Saturday, July 08, 2006

Football fans and pundits are very keen on omens. These range from ‘Team X are never beaten by team Y when player Z is in the side’ – which, although usually partly coincidence-based, at least make some sort of sense – to the utterly meaningless likes of ‘Wolves have never beaten Port Vale on a Thursday fixture in February’ and the mythical ‘unlucky’ dressing-room at the Millennium Stadium. This trend sinks lower whenever England are involved in the World Cup, as we desperately search for correlations between now and 1966: the personal histories of the England squad, friendly results in the run-up to the tournament, world events, what was in the charts then and now – to the extent that a scrappy performance in the opening match against South American opponents is seen as a sure sign of ultimate victory.

At the start of this World Cup, Italian fans were pointing towards the pattern of their previous post-war final appearances: 1970, 1982, 1994. The twelve-year cycle pointed to another place in the final. Nothing else did, frankly: a squad considered less-than-vintage, turmoil in the domestic game and a group that was arguably just as tough as the more commented-on ‘group of death’. I predicted that at least one of the big teams would go out in the first round and picked Italy. But their omen has come good, and this seems to me to be terribly unfair. Our omens always seem to mean fuck all in the end. Why do theirs work out?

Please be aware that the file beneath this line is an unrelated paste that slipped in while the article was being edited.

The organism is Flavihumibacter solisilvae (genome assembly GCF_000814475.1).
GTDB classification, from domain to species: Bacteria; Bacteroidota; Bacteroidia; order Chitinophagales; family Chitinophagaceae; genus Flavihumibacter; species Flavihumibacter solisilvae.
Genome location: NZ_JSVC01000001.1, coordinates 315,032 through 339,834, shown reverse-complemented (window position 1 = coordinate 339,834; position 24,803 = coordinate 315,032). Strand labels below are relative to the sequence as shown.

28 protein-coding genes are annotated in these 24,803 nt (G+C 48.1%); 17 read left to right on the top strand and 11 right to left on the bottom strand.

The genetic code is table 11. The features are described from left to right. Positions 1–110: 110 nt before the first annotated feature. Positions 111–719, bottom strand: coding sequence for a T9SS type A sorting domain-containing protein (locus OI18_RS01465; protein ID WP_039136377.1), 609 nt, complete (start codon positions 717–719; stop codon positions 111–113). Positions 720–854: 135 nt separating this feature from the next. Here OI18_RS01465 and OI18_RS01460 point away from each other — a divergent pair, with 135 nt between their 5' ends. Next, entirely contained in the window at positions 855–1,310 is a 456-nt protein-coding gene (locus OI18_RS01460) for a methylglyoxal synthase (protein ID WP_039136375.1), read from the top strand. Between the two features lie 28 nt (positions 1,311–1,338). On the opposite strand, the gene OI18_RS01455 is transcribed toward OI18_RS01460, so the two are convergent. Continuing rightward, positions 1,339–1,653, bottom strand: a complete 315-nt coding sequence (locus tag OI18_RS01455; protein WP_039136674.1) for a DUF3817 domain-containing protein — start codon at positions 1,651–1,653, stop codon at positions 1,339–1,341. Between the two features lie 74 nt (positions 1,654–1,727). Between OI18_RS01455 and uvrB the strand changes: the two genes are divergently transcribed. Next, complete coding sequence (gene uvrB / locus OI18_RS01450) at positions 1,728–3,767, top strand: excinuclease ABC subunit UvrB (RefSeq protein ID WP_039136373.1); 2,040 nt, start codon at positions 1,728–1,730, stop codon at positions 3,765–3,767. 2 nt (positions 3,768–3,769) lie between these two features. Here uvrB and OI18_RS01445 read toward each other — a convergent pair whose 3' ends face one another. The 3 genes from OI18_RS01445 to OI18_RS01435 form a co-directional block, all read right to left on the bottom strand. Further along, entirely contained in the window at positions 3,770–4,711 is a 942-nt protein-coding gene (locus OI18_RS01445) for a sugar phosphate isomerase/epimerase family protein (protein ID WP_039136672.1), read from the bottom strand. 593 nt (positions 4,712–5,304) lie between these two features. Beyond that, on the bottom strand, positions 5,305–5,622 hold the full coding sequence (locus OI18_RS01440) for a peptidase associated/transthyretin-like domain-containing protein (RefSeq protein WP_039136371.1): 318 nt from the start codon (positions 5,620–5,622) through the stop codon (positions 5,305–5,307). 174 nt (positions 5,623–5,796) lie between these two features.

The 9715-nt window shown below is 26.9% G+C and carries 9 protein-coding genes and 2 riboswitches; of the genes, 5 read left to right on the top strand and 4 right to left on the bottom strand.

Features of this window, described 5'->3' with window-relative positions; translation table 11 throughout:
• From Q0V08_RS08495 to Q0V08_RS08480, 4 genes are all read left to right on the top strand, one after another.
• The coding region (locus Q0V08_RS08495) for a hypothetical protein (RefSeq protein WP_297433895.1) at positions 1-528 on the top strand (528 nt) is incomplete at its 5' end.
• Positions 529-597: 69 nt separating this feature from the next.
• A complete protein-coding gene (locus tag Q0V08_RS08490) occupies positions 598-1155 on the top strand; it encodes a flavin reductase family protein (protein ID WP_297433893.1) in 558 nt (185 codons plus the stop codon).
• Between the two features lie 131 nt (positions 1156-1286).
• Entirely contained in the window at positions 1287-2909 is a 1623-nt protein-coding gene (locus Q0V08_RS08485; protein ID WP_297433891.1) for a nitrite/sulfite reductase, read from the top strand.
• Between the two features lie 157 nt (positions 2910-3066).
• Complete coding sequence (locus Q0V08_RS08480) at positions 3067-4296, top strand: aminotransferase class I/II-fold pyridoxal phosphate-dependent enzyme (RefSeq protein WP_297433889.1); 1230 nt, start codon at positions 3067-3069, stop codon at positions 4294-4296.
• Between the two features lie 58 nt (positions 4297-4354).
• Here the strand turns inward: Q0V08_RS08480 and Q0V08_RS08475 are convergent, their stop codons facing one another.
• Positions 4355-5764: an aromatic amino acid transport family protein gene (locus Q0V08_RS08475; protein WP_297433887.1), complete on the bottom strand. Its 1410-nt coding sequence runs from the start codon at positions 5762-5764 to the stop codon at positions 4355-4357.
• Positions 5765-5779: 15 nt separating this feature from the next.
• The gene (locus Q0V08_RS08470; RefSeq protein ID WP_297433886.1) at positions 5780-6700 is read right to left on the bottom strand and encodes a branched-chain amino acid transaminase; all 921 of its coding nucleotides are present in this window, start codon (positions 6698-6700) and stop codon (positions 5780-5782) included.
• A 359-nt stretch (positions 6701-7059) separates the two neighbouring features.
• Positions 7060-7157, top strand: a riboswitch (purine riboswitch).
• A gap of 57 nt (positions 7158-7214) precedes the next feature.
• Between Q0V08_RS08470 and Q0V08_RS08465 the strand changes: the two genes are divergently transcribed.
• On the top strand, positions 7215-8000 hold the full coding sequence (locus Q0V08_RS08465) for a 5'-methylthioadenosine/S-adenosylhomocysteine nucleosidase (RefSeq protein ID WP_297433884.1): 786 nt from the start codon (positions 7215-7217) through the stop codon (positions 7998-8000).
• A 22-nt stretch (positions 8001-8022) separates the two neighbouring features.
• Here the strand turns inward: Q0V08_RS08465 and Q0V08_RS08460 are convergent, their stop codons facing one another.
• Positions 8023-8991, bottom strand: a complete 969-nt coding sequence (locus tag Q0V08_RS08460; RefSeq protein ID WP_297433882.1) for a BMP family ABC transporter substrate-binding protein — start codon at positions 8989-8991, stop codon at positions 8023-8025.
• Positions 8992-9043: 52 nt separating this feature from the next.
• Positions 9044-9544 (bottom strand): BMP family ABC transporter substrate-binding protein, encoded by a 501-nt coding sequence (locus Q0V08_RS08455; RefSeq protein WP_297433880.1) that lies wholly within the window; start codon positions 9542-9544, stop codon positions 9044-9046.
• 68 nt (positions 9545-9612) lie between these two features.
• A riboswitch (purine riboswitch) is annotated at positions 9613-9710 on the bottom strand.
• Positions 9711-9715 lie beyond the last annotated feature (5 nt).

The answer, we must grudgingly admit, is that they’ve worked for their omen. A number of the hotly-tipped teams, particularly England and Brazil, turned out to be collections of talented individuals who failed to convince as a team. Italy have played as a unit, balancing their traditionally strong defence with fluidity and variety in attack (ten different players have scored) and just a little more adventure than we’ve seen from them in the past, enough to kill off Ghana, the Czechs and Ukraine in matches that, in the past, would have ambled to 1-0 and left neutrals wishing for Ahn Jung-Hwan to pop up and teach them another lesson. They even got a second against the Germans, despite only having got the first in the 119th minute.

As a result, my longstanding irritation with Italy has abated. This has already happened to me once this World Cup, with the no-longer-cynical Argentina, and they promptly went out – so Italy will probably now lose. I actually don’t mind much who wins the final, I’d just like to see a competitive match. My first World Cup Final was 1990: it was widely believed to be the worst ever, and the first one in which the losing team failed to score (that was what turned me against Argentina in the first place). Since then, every final has been a bit one-sided: Italy stifled the 1994 final against an unusually defensive Brazil, and never looked like winning it; Brazil managed to get worse on the way to the 1998 final, and meekly got beat by France; and the draw fell apart nicely for Germany in 2002, and they lost to the first really good side they met.

So I’m hoping tomorrow will be a good, see-saw game. Every World Cup final played in a year ending in six has seen the losing team score twice, so the omens are good.

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